The Art of encoding with NVIDIA Turing NVENC

Dual-PC streaming with x264 has been the leader in H264 encoding for streaming for years – up until NVIDIA released their new Turing generation. This new generation of GPUs with a brand new encoder brough comparable quality to x264 medium (or better), has next to no impact on gaming (unlike an NDI-based dual-PC setup) and is much more affordable.

Let’s take a look at the necessary changes to get your NVENC encoding to look comparable to x264 medium (or better).


These settings are for an older FFmpeg version!

The settings provided here are for FFmpeg 4.3.x and earlier, and OBS Studio currently ships with FFmpeg 4.2.x. FFmpeg 4.4 has different Presets and Tuning values, which by default already reach the quality described here, requiring no additional custom configuration.

Setting up NVENC (for Streaming)

With modern OBS Studio, you have two options: NVENC NVENC H.264 (new) or StreamFXs NVIDIA NVENC H264/AVC (via FFmpeg). The latter has more options to configure, but both will give you comparable quality to x264 medium – as long as you have a Turing GPU encoder. You can check here to see if your GPU has a Turing encoder – note that the GTX 1650 Super also has a Turing encoder.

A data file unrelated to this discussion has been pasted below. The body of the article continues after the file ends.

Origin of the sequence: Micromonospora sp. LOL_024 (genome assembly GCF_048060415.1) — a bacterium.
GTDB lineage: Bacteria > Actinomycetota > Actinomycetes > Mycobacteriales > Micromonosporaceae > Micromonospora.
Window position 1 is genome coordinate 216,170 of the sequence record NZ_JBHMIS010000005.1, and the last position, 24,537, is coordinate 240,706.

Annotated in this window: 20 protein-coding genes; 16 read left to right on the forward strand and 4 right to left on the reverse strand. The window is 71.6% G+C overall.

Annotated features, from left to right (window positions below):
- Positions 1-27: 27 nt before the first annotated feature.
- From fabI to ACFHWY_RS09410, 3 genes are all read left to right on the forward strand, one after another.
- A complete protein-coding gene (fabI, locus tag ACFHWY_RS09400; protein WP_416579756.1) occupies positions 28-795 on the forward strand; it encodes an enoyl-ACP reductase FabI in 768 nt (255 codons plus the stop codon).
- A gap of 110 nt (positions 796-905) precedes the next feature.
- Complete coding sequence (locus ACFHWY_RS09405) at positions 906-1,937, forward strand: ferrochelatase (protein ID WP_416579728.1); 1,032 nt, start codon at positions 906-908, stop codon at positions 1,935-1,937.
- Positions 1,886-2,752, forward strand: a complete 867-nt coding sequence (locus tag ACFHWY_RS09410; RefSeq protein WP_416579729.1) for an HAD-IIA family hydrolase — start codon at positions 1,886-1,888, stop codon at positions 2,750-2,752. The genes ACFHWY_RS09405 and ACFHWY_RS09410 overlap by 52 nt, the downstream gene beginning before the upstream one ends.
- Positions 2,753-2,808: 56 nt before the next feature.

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Is a 48kHz sample rate truly enough for Audio?

Ever since the day that we’ve been able to push sample rate higher than 44.1kHz, this question has appeared: What is the best sample rate for Audio, and can you actually hear the difference between 48kHz and 96kHz (or higher) sample rates?

Before we get into this, note that I am not an audio engineer, or a scientist. I am a software developer, who is often too curious for his own good, resulting in weird new projects – like StreamFX. So take this with a grain of salt, and if you know better, do feel free to contact me!

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